The Daily Journal from Fergus Falls, Minnesota on August 16, 1974 · Page 1
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The Daily Journal from Fergus Falls, Minnesota · Page 1

Fergus Falls, Minnesota
Issue Date:
Friday, August 16, 1974
Page 1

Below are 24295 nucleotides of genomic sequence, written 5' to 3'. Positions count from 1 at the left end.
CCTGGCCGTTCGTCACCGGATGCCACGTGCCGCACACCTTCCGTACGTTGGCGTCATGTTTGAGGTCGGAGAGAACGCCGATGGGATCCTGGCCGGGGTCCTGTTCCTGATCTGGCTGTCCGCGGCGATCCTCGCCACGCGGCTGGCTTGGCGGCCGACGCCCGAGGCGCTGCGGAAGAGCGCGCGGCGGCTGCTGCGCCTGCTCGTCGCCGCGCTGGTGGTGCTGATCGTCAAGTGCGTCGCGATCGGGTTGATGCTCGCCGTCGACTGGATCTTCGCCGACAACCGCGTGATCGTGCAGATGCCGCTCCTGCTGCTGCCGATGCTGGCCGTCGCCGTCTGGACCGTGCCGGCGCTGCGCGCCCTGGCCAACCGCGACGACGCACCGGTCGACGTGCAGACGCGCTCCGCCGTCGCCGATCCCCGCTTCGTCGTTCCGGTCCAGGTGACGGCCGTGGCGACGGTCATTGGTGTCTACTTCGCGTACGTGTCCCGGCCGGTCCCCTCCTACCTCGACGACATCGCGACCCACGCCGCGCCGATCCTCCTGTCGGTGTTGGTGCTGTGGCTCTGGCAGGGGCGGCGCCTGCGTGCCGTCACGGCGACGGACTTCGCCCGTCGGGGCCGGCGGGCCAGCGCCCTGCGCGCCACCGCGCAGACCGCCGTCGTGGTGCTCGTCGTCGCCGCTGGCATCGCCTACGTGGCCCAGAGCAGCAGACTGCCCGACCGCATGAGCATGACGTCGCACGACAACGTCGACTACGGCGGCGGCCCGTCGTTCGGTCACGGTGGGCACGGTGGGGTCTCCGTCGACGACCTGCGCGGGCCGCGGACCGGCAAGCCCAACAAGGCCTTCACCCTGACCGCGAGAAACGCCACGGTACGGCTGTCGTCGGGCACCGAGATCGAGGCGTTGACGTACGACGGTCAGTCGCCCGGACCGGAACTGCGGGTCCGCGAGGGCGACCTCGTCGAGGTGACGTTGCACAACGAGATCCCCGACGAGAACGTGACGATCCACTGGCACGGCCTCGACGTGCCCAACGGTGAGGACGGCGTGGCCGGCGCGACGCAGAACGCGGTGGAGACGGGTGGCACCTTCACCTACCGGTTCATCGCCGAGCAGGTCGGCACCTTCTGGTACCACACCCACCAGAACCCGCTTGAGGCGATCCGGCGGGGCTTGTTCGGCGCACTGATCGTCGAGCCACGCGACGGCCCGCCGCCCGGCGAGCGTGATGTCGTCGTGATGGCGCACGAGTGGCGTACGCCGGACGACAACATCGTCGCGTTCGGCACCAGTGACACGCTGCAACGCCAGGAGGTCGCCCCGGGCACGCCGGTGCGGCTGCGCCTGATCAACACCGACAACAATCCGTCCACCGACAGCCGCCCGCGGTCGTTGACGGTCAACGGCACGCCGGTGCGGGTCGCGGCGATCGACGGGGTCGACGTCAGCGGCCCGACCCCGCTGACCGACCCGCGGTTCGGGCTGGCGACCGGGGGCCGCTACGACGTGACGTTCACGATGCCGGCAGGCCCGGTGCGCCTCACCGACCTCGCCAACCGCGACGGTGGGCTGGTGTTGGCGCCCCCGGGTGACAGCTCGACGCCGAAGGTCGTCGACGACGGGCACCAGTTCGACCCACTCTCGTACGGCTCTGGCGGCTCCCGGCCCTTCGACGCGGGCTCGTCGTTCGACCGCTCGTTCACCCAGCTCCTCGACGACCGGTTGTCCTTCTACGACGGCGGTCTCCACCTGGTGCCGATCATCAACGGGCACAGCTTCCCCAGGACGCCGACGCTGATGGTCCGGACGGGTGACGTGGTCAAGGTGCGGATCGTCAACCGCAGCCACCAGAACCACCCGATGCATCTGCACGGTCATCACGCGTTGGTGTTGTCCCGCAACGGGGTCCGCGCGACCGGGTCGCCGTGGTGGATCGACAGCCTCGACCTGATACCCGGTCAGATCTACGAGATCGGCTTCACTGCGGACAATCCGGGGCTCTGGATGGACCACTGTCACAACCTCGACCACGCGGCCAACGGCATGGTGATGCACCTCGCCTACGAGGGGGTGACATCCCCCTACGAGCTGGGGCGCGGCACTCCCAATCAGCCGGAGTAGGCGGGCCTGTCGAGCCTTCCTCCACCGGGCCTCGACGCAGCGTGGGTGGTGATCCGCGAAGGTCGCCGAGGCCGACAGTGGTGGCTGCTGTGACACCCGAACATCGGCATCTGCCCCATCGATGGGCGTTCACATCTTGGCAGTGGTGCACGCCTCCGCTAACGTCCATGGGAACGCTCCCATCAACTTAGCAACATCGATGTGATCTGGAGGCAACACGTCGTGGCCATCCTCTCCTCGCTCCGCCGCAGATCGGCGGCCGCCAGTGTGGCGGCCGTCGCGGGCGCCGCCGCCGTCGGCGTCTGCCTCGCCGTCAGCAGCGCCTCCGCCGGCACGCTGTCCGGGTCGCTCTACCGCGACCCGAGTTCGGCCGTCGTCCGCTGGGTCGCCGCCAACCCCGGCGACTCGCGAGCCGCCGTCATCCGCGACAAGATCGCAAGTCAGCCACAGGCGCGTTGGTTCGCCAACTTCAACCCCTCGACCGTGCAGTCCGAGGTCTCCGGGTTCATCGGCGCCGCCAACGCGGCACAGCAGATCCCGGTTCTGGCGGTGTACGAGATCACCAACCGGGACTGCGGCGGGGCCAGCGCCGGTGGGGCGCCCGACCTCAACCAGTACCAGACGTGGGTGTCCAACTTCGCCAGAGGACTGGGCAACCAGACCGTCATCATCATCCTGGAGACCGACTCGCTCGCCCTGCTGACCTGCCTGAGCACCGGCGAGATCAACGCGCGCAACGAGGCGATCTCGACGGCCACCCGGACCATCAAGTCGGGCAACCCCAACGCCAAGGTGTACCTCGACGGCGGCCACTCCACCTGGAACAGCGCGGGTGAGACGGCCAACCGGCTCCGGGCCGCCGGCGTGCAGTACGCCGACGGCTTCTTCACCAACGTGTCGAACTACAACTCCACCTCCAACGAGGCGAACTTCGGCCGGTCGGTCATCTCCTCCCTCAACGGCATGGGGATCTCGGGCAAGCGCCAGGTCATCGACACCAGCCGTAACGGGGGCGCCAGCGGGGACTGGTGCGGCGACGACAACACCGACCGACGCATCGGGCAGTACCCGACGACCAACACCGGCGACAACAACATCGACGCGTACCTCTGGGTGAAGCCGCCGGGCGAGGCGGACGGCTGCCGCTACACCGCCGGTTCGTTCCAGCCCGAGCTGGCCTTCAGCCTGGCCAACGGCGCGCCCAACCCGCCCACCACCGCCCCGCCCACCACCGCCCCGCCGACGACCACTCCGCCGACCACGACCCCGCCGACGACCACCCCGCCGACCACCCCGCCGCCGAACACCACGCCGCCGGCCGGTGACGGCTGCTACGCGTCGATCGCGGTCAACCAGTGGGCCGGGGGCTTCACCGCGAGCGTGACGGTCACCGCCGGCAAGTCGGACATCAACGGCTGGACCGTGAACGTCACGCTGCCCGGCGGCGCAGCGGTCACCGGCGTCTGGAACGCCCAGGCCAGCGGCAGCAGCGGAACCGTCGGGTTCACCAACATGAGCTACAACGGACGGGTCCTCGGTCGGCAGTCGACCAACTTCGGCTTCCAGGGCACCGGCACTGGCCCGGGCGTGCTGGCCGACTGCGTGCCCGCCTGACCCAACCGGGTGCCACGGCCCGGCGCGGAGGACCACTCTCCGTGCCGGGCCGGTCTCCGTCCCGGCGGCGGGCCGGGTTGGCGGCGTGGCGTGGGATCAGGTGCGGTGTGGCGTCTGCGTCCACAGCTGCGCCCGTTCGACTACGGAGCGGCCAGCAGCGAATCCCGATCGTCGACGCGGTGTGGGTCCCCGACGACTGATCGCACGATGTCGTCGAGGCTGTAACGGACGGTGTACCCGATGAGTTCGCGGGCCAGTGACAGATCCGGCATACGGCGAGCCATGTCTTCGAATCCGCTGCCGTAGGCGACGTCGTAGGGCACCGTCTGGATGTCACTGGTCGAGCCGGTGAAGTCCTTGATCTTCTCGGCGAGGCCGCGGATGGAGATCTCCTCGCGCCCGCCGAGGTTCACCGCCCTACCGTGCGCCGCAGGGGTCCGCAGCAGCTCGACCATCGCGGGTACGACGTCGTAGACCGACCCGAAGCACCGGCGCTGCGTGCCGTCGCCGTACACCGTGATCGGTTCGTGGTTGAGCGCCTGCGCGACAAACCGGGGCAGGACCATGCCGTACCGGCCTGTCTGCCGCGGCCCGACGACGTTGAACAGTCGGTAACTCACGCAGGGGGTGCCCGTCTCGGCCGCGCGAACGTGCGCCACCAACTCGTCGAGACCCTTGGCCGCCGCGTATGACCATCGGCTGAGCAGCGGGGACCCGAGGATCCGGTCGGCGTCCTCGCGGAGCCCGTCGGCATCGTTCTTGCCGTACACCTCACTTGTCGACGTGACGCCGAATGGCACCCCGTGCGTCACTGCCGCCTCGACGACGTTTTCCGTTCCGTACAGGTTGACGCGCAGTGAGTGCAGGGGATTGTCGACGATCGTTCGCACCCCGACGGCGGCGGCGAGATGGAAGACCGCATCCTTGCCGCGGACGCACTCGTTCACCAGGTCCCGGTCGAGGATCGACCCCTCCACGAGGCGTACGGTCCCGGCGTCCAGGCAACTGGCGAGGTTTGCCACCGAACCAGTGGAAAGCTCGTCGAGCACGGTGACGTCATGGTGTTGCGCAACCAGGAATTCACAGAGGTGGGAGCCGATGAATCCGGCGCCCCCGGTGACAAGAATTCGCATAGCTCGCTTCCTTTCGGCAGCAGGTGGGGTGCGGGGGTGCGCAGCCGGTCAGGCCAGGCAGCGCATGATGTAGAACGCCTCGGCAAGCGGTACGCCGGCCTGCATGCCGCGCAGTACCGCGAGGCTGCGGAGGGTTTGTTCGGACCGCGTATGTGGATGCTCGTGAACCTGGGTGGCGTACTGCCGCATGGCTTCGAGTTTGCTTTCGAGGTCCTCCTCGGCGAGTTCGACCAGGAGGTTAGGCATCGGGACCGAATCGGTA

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Election of governor is about 11 weeks away ANDERSON (Editor's note: Minnesotans will elect a governor in just over 11 weeks, warming up with a primary in 25 days. In an attempt to outline the issues, The Associated Press interviewed the major party candidates and presents their views.) By GERRY NELSON Associated Press Writer ST. PAUL, Minn. (AP) - In a preview of forthcoming campaign debates, Gov. Wendell Anderson said Thursday that Republicans are running a totally negative campaign "because they're embarrassed by our successes." His GOP opponent, State Rep. John W. Johnson, says Anderson is using a "playboy approach" to being governor and is careful shielded by his staff from the press and public. In separate interviews, both men indicated that it will be the Anderson style of governing and how the public views it that will be the central issue of the campaign. Anderson, 41, is riding the crest of an unprecedented popularity with poll ratings well above those usually accorded an incumbent. Johnson, 44, is trying to slash away the trimmings of a governor he says is largely an image, created by political image- makers. Both men have pledged to join in televised debates throughout the state, although Anderson has demurred until after the Sept. 10 primary. In their own words, here is how the two candidates took at the campaign: The Anderson image: JOHNSON-"Perhaps the No 1 issue is the lack of leadership of the governor himself. Everytime we hear or see anything about him he's either playing hockey or playing golf or fishing or SCUBA diving or eating corn on the cob or signing bills or cutting ribbons. "But we never hear him answering questions at a'public forum, we seldom hear him making positive statements on any issue of any kind. We seldom hear him in an open press conference ... every question that is raised about his position or his activities is answered by nor is very carefully protected and shielded and really is not the governor." ANDERSON-"If someone is concerned with image ... he wouldn't have as spokesmen Ted Smebakken and Tom Kelm. They're competent, they're decent, they're good and they're honest. But they're not pretty. If you are concerned with sophistication and class, they're not the kind of guys you use." Anderson says he has made a deliberate effort to make a public showing at hundreds of events, not for television exposure but to be "cooperative." ANDERSON-'Tve participated in almost every kind of s is answered by civic event that comes along. Tom Kelm or Ted Smebakken I've gone to the bottom of a (governor's aides). The gover- lake. Now this maybe isn't a di- rect responsibility of the governor. But the point is, I've tried to cooperate with civic groups, with organizations on worthwhile projects; I've tried to cooperate with the press. I think I've worked very hard at my job." JOHNSON-"He's being handled in the classic manner, just like the textbooks say on the care and feeding of a governor. Keep him out of the controversial issues and have the staff answer anything, and whenever he appears make sure it's going to be his best side toward the camera." Much of the campaign talk by Republicans has concerned the "governor's fund." Republicans usually call it a "slush fund." After being elected in 1970, Anderson kept on raising funds, much as he did during the campaign. He has raised about $460,000 thus far since January 1971, the money coming from about 3,000 contributors. Anderson says the first purpose was to pay off his 1970 campaign debt. Next came expenses of his 1971 inaugural and funds to pump into legislative campaigns in 1972. Anderson says he has "bent over backwards" to use only his own political funds for any gubernatorial trip or speech that might be tained as "political." Johnson has called it "government for sale to the highest bidder," but his charges have been in the form of questions, with no head-on charges. Continued on page 12 JOHNSON 'DailyJournal IQIstYEAR NO. 193 FERGUS FALLS, MINNESOTA 56537 FRIDAY, AUGUST 16. 1974 SINGLE COPY IQc DDRC walk-away arrested In Moorhead Hospital 'open-door' policy criticized Leaders flee from offices inside Cyprus By PHILIP HAGE City Editor County law enforcement officers, judiciary officials and state hospital personnel can't agree what should have been done about Brad Belland. But .they agree as to what shouldn't have happened. Belland, 18, a Moorhead resident, was arrested late Tuesday night in Moorhead after allegedly side-swiping three automobiles. Belland was charged the next day by Moorhead Police with driving under the influence of intoxicants, reckless driving and leaving the scene of an accident He is.being held without bond in Clay County jail. At the time of the accident, BeUand was under unauthorized ahtence fro the Drug Dependency Rehabilitation Center (DDRC) at the Fergus Falls State Hospital Belland was committed to DDRC July 29 by Clay County Judge G. L. Dosland, He entered the center the following day. Three days later he walked away from the center. He was arrested in Moorhead and returned to Fergus Falls on Aug. 5. He left again Tuesday. Brad was participating in the "open-door" treatment program for drug dependency at the state hospital. The open- door policy program is a euphemism for a program initiated by the state hospital in the early 1960's that contrasted with the former policy of confining all patients. The open-door policy was adopted after administrators decided that patients should have more ready access to the outside; world, according to John Bloom, assistant administrator. All the living units for DDRC and the mentally ill at the hospital are "open" to the extent that patients are able to move freely throughout the ward with nominal supervision by hospital staff. Some patients are permitted to walk around the hospital grounds without supervision. But there are also confinement areas in both treatment units for patients who aren't able to handle the responsibility of their own freedom, Bloom said Thursday. The DDRC handles between 500 and 600 persons each year, serving a 13-county area. The state hospital helps about 1,000 mentally ill persons each year. Hospital administrators say that less than one percent of the patients walk away and cause serious trouble in the community. But one of them was Brad Belland. Brad was committed for inebriacy. A county judge may commit a person to a state hospital if he determines the WIFE KILLED—The 47-year-oW wife of Presideit Chang Hee Pwk cf St«fc Horn died Thanday from a gunshot wound ID the head sbe sustained during an assassination attempt on the President's life IB Seoul. The couple Is shown here as they are surrounded by supporters daring his presidential campaign in 1971. (AP Wlrephoto via Seoul) person is mentally ill, mentally deficient, or subject to drug dependency, whether it be to alcohol or drugs. If the judge decides the patient represents no danger to himself or to society, he is committed to a regional mental hospital. If the judge determines he may represent a danger, he may be sent to a state hospital in St. Peter for confinement. But after a person is committed, a judge cannot revoke or change his committment order and send the person to St. Peter. The person is under the custody of the state, beyond the court's control, unless he commits a crime. "From the legal standpoint, there is no remedy," according to Otter Tail County Juvenile Judge Henry Polkinghorn. "Nothing can be done." If a person is involuntarily committed to DDRC, he can be held only as long as he can be treated. Most patients, whether they are committed or enter voluntarily, decide they have a problem and can be helped. Under state law, if a patient refuses to be treated, he must be released unless hospital staff are able to document why he should be held for further United Fund sets kick-off The annual Fergus Falls United Fund kick-off is scheduled for Sept. 28, Oscar Sorlie, president of United Fund, announced today. Members of the publicity committee met last week to formulate plans for the drive. Terry Black, drive chairman, informed the committee he would be releasing his "Black list" within the next couple of weeks. The "Black list" will be the names of drive chairmen for the various sections of the city. So that the public will be better informed about the various agencies supported by United Fund, articles will appear in the Daily Journal and reports by way of radio will tell of the services provided by agencies. Black said Cliff Maxwell, YMCA director, and Lana Larson, Red Cross director.willbeinchargeofthe reports. "The United Fund supports a wide variety of service agencies that provide services the government cannot and will not provide," Black pointed out. Counseling, health planning and recreation for all ages are among community activities included in the programs. treatment. But Brad refused to admit he had a problem and decided to leave. He told Judge Dosland Wednesday that leaving DDRC was not difficult. He said he simply walked away after discovering the pattern in times he was checked by hospital staff. "You don't escape from an open-door program," Tom Shubitz, Brad's drug dependency counselor says caustically, "You just walk away. And you're not an inmate, you're a patient Those are penal terms." Some patients fall into the gray area between treatment, such as at the DDRC or wards for the mentally ill, and corrections, such as a jail or prison. Judge Dosland has been critical for some time of the state hospital's open-door policy. "The open-door policy is not properly applied, it doesn't work' for everyone," Judge Dosland told the Daily Journal. "There has to be some way to keep track of them." Administrators at the state hospital agree, and have been discussing for some time a new DDRC program to handle their persons. "We're considering a specifically designed treatment program, one which may include locked areas" for patients who need to be confined or watched more carefully, according to Pat Madden, program director. One feature of the new program may be to confine all new admissions, who will have to "earn" their way into an open ward. City police admit there have been some problems with patients who walk away from DDRC and wards for the mentally Ul, but say those who are picked up don't cause serious problems. Police say there have been no extra problems for the city since the hospital changed from confinement to an open-door policy. But Sheriff Carlton Mortensen has some reservations about the policy, and at times feels frustrated about it. "1 don't think a person should be jailed if he has been committed for mental illness or alcoholism," Mortensen said. "It's just not the place for them." Mortensen does feel that if a person is committed there is a "purpose and a reason" for it, and these persons should be watched carefully. Mortensen agrees that the number of patients who walk away from the hospital is few, but that those who do leave, do so more than once, and are the ones who are likely to cause Continued on page 12 By The Associated Press The Cyprus government fled Nicosia today as Turkish troops were within hours of slicing off the top third of the island. Turkish Premier Bulent Eceyit said his forces would cease fire at 6 p.m. — noon EOT — and use conquered land to impose a federated state with separate Turkish and Greek administrations. Turkish forces have already taken Famagusta, 35 miles east of the capital of Nicosia. They were completing the conquest of Morphou, 20 miles west of Nicosia, and were driving toward Lefka, 10 miles further west. At the same tune, Turkish air and artillery attacks forced the Cyprus government to abandon the capital and flee to the south coast port of Limassol. Cyprus President Glafcos derides and his ministers fled so hurriedly that the doors of the deserted presidential offices were left banging in the wind. There was no evidence that any attempt had been made to remove files or other papers. The building was completely deserted. Ecevit said the Turkish troops were expected to reach their "military objectives no later than the cease-fire hour." He said the military objectives did not exceed the political ones Turkey asked for at the Geneva conference table. The objectives apparently involve carving out a Turkish sector in the northern third of the island which would be cut off from the south by a line bisecting Cyprus from Lefka in the west to Famagusta in the east. The Turkish troops already have taken Famagusta, and Ecevit's statement indicated that they expected to take Lefka too by the cease-fire deadline. Meanwhile, the danger of war between Greece and Turkey lessened as Greek Premier Constantino Caramanlis said in a broadcast that the Greek army would not reinforce the Greek Cypriot troops because this would leave Greece defenseless. ' : Turkish tanks late Thursday afternoon rolled into Fam- agusta, the Mediterranean island's chief port. The action established a 35-mile line from the capital, Nicosia, to the east coast. Associated Press Correspondent Peter Arnett reported that the Greek Cypriot national guard and police fled from the city, and the Greek Cypriot quarter was deserted. There was no opposition as Turkish troops moved from the Turkish Cypriot sector into the Greek quarter today. The Turkish radio said the Turks also captured the naval base at Boghaz, 10 miles north of Famagusta. Another Turkish column was pushing westward to extend the line from Nicosia to Lefka, on the northwest coast. It was reported six miles from Morphou, a major town 21 miles west of Nicosia and 10 miles from Lefka. The Turkish Cypriot radio reported Greek and Greek Cypriot troops were "retreating in panic" from Lefka. The Greek Cypriots were believed to have abandoned Mor- phou also. Another Turkish Cypriot broadcast said Turkish jets were heavily bombing the highway from Paphos, in southwest Cyprus, to Lefka to prevent Greek Cypriot reinforcements from reaching Lefka. Turkish jets resumed bombing and strafing attacks around Nicosia at dawn for the third day, and there was little antiaircraft fire. The chief targets were the camp two miles west of the city of the 990-nian Greek army contingent assigned to Cyrpus, and a five-mile strip of factories on the eastern outskirts. However, the Turks- made no attempt to advance into the Greek Cypriot sector. The U.N. Security Council held two more meetings in New York and issued its fourth appeal for a ceasefire. President Ford urged immediate compliance. Continued on page 12 Ten judiciary GOPers draft their own report WASHINGTON (AP) While asserting that former President Richard M.« Nixon was not hounded out of office, a draft report by 10 House Judiciary Republicans says he wasn't impeachable on most charges either. The draft report contends the only "direct and persuasive" impeachment evidence the committee ever received was Nixon's own statement last week that he approved an initial Watergate cover-up effort and then concealed that fact. "We hope that it will not hereafter be said by many that Richard Nixon was 'hounded out of office,' for that is not Off Page One AFL-CIO leader George Meany celebrates 80th birthday today. Page 3 An Interview with the Rev. Barney Kitchen. Page 5 District 6 horse show set Sunday. Page 9 Fertilizer plant to open near city. Page 12 New arrest is linked to killing of Mrs. Park OSAKA, Japan (AP) Osaka police today arrested a Japanese housewife on charges of helping the Korean who tried to assassinate South Korean President Chung Hee Park but killed Park's wife instead. Police said the woman, 23- year-old Kimiko Yoshii, gave the birth certificate of her husband; Yukio, to Moon Sekwang, the 23-year-old assassin, so he could get a Japanese passport in the husband's name. Moon is a Korean who has been living in Osaka. Mrs. Yoshii was charged with violating emigration and passport laws. Police said she admitted giving Moon her husband's birth certificate to help him get the passport Officials said Moon and the woman met while classmates at an Osaka high school and made a trip to Hong Kong together last fall. Seoul's chief prosecutor, Kim 11-too, said the .38 caliber revolver Moon used in the attack was taken from the Osaka police, and the police said it was one of two pistols stolen from their armory on July 18 with ammunition belts and handcuffs. Kim said Moon smuggled the pistol into Korea inside a radio. The prosecutor's office questioned Moon today and said he insisted he was acting alone in the unsuccessful attempt Thursday to assassinate Park. A spokesman said, however. that a search for accomplices was on since there were indications he had been associated with leftist movements. The investigation centered on other Korean residents of Japan and Japanese who came to Seoul for Thursday's Independence Day observances. The government ordered that persons in those categories remain in Korea during the investigation, except for persons carry- ing official passports or other firm identification papers. Except for the reference to leftist contacts, the government gave no indication of why Moon wanted to kill the president. Mrs. Park, 47, and a 16-year- old girl choir singer were wounded fatally when Moon started shooting as the president was making an Independence Day address in the Seoul National Theater. There were about 1,800 persons in the the- ater, and the program was being televised. Park dropped behind the lectern and was unhurt. Moon was wounded in the thigh as security guards opened fire on him, and witnesses said the teen-age girl was hit by police bullets. Bui the government said Moon's bullets hit the girl and the gunman himself as well as Mrs. Park. Mrs. Park is to be buried Monday. true," the draft says. It says that until Nixon's own statement, the only Watergate cover-up impeachment evidence the House committee had was "layer upon layer of hearsay." The 10 Republicans voted against all three impeachment articles approved by the committee, but all 10 announced after his Aug. 5 disclosure that they would vote for the Watergate cover-up article on the House floor. Seven committee Republicans voted for at least one impeachment article. Nixon resigned before the end of the week, saying his loss of support in Congress left him no other choice. The minority report of around 100 pages is to be published with the 175-page majority report and individual views next week as the Judiciary Committee's official report on the three impeachment articles. The majority report concludes that "from the beginning the President knowingly directed the cover-up of the Watergate burglary." It also concludes that Nixon "repeatedly and willfully" abused his power by misusing federal agencies such as the Internal Revenue Service and by violating rights of citizens, particularly Pentagon Papers figure Daniel Ellsberg. Sharply disagreeing with both those conclusions, the Republicans' draft report says Nixon did not direct the Watergate cover-up but rather joined "an ongoing conspiracy" to obstruct justice in 1972. It says the only hard evidence is his own statement that six days after the Watergate break-in he approved an effort to steer the FBI away from investigating the first leads that it was his re-election com- mittee's operation. The Republicans' report says the committee's evidence disproved an allegation that Nixon ordered a $75,000 hush-money payment to Watergate conspirator E. Howard Hunt Jr. It says witnesses established that arrangements for paying the money already were being made by the time Nixon made comments at a March 21,1973, meeting that could be interpreted as meaning that he might approve of it to buy time. The minority report also says there is no good evidence that Nixon ever offered clemency to buy Watergate defendants' silence. The draft report does not comment on other Watergate cover-up charges in the majority report, such as one that Nixon encouraged false testimony by some aides as part of the cover-up. On the impeachment article accusing Nixon of abuse of power, the Republicans' draft report says there is no direct Continued on page 12 WEATHER FERGUS FALLS ARFA Fair to partly cloudy today with a slight chance of a thundershower, high in mid and upper 70s. Fair tonight, low in upper 40s and low 50s. Partly cloudy Saturday with chance of showers, high in mid and upper 70s. Chance of rain 20 per cent today, 40 per cent Saturday. High Thursday 79. Overnight Low 53. At 8 a.m. 58. At noon 71. Precipitation 24 hours ending 8 a.m. today, .<M. Temperatures One Year Ago Maximum 89. Minimum 60.